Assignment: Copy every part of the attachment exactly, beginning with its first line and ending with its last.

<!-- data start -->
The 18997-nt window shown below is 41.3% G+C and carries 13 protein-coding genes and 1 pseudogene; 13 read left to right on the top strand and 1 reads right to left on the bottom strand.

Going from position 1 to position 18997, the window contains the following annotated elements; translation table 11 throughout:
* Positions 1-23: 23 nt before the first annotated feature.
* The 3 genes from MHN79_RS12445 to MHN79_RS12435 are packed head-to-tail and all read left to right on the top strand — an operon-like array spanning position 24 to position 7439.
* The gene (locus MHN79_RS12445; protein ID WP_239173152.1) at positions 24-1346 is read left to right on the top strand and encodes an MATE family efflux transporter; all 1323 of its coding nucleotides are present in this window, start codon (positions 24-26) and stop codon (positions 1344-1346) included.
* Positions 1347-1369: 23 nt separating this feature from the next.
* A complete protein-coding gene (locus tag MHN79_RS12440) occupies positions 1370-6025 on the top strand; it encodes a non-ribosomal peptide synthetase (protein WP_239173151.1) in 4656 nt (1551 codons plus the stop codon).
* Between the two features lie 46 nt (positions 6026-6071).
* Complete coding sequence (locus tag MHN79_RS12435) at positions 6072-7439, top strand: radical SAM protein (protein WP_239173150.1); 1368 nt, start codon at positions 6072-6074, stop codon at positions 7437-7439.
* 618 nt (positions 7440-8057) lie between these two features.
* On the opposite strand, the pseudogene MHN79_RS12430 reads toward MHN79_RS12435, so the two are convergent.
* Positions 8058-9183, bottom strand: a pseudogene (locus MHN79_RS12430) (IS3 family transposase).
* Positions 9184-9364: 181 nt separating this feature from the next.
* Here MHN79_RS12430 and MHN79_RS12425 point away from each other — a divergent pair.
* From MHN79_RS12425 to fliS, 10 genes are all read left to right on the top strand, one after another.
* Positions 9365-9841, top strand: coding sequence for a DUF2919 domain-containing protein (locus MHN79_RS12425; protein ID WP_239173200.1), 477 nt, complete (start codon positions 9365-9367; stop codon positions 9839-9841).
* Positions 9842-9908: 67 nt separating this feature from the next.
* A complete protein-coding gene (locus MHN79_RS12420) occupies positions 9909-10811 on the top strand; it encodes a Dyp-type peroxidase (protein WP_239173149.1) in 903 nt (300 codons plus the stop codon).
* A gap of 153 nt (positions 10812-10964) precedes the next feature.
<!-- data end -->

The 18997-nt window shown below is 41.3% G+C and carries 13 protein-coding genes and 1 pseudogene; 13 read left to right on the top strand and 1 reads right to left on the bottom strand.

Going from position 1 to position 18997, the window contains the following annotated elements; translation table 11 throughout:
* Positions 1-23: 23 nt before the first annotated feature.
* The 3 genes from MHN79_RS12445 to MHN79_RS12435 are packed head-to-tail and all read left to right on the top strand — an operon-like array spanning position 24 to position 7439.
* The gene (locus MHN79_RS12445; protein ID WP_239173152.1) at positions 24-1346 is read left to right on the top strand and encodes an MATE family efflux transporter; all 1323 of its coding nucleotides are present in this window, start codon (positions 24-26) and stop codon (positions 1344-1346) included.
* Positions 1347-1369: 23 nt separating this feature from the next.
* A complete protein-coding gene (locus tag MHN79_RS12440) occupies positions 1370-6025 on the top strand; it encodes a non-ribosomal peptide synthetase (protein WP_239173151.1) in 4656 nt (1551 codons plus the stop codon).
* Between the two features lie 46 nt (positions 6026-6071).
* Complete coding sequence (locus tag MHN79_RS12435) at positions 6072-7439, top strand: radical SAM protein (protein WP_239173150.1); 1368 nt, start codon at positions 6072-6074, stop codon at positions 7437-7439.
* 618 nt (positions 7440-8057) lie between these two features.
* On the opposite strand, the pseudogene MHN79_RS12430 reads toward MHN79_RS12435, so the two are convergent.
* Positions 8058-9183, bottom strand: a pseudogene (locus MHN79_RS12430) (IS3 family transposase).
* Positions 9184-9364: 181 nt separating this feature from the next.
* Here MHN79_RS12430 and MHN79_RS12425 point away from each other — a divergent pair.
* From MHN79_RS12425 to fliS, 10 genes are all read left to right on the top strand, one after another.
* Positions 9365-9841, top strand: coding sequence for a DUF2919 domain-containing protein (locus MHN79_RS12425; protein ID WP_239173200.1), 477 nt, complete (start codon positions 9365-9367; stop codon positions 9839-9841).
* Positions 9842-9908: 67 nt separating this feature from the next.
* A complete protein-coding gene (locus MHN79_RS12420) occupies positions 9909-10811 on the top strand; it encodes a Dyp-type peroxidase (protein WP_239173149.1) in 903 nt (300 codons plus the stop codon).
* A gap of 153 nt (positions 10812-10964) precedes the next feature.